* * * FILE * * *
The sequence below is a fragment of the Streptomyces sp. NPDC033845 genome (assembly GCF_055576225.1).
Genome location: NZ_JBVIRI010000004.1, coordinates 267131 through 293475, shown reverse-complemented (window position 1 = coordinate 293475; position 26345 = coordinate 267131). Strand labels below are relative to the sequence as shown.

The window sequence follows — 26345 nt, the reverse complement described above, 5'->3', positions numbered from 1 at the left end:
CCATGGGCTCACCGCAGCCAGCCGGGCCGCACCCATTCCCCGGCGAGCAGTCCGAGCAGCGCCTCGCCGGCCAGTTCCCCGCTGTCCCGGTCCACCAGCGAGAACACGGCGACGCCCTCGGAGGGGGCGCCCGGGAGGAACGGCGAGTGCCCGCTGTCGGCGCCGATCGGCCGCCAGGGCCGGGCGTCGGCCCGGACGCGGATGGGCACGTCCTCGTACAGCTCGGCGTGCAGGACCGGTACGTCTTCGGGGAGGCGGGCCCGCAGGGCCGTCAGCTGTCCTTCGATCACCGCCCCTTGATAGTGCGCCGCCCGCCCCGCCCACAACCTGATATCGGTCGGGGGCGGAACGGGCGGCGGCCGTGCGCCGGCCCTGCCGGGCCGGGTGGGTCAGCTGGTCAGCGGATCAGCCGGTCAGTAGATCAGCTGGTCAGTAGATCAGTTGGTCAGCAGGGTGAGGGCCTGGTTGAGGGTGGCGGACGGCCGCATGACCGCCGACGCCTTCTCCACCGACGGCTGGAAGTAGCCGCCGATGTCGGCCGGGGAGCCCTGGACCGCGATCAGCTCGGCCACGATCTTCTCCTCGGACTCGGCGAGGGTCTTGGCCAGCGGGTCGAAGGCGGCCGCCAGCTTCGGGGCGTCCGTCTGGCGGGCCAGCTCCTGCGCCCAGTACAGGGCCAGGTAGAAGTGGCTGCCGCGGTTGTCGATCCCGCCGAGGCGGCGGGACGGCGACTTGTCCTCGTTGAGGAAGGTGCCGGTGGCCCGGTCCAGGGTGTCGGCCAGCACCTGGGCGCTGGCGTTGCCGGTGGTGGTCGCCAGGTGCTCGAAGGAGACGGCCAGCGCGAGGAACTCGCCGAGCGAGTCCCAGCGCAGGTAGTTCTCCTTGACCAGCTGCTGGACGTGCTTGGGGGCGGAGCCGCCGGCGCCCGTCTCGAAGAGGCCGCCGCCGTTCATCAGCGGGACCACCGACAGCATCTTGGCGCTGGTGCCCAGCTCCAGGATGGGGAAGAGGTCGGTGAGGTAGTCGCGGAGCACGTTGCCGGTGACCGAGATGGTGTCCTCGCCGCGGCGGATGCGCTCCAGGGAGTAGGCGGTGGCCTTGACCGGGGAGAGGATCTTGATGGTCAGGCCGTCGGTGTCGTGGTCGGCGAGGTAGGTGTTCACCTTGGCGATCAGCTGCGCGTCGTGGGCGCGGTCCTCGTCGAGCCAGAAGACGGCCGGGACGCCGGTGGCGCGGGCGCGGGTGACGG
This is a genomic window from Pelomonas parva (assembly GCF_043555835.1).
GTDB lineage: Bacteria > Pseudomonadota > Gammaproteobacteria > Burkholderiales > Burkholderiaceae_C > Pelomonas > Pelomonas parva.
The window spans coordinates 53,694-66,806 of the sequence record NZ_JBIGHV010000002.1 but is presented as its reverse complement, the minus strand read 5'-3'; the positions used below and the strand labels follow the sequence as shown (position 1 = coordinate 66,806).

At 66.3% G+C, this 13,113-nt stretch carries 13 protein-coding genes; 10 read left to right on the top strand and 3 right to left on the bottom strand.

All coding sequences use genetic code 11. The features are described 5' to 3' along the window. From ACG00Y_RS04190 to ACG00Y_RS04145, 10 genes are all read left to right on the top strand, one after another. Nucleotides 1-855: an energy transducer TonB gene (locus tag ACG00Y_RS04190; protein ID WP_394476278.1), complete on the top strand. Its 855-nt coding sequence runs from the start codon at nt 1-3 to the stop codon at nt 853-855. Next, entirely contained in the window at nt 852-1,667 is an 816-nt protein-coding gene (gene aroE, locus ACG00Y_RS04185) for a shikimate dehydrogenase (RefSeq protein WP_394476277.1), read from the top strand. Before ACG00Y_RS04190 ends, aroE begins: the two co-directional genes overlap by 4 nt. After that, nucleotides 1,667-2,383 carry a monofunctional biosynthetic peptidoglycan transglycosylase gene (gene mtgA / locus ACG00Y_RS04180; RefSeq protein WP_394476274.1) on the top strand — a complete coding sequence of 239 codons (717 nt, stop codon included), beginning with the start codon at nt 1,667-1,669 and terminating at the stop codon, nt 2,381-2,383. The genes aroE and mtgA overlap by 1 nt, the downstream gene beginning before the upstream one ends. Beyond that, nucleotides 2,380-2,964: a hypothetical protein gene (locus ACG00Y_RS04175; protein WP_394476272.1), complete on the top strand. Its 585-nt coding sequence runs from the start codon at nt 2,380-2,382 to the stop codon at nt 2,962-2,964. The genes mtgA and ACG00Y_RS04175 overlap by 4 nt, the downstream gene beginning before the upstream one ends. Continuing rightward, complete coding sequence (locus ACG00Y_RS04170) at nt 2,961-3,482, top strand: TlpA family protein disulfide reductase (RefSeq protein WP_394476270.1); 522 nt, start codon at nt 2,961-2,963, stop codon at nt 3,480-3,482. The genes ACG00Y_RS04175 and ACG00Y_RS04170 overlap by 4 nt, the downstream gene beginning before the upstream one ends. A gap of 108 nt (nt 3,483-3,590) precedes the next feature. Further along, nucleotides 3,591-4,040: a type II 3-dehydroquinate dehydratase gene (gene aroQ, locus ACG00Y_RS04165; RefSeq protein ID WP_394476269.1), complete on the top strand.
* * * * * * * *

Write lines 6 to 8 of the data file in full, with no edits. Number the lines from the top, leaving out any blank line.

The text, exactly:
GTDB lineage: Bacteria > Pseudomonadota > Gammaproteobacteria > Burkholderiales > Burkholderiaceae_C > Pelomonas > Pelomonas parva.
The window spans coordinates 53,694-66,806 of the sequence record NZ_JBIGHV010000002.1 but is presented as its reverse complement, the minus strand read 5'-3'; the positions used below and the strand labels follow the sequence as shown (position 1 = coordinate 66,806).

At 66.3% G+C, this 13,113-nt stretch carries 13 protein-coding genes; 10 read left to right on the top strand and 3 right to left on the bottom strand.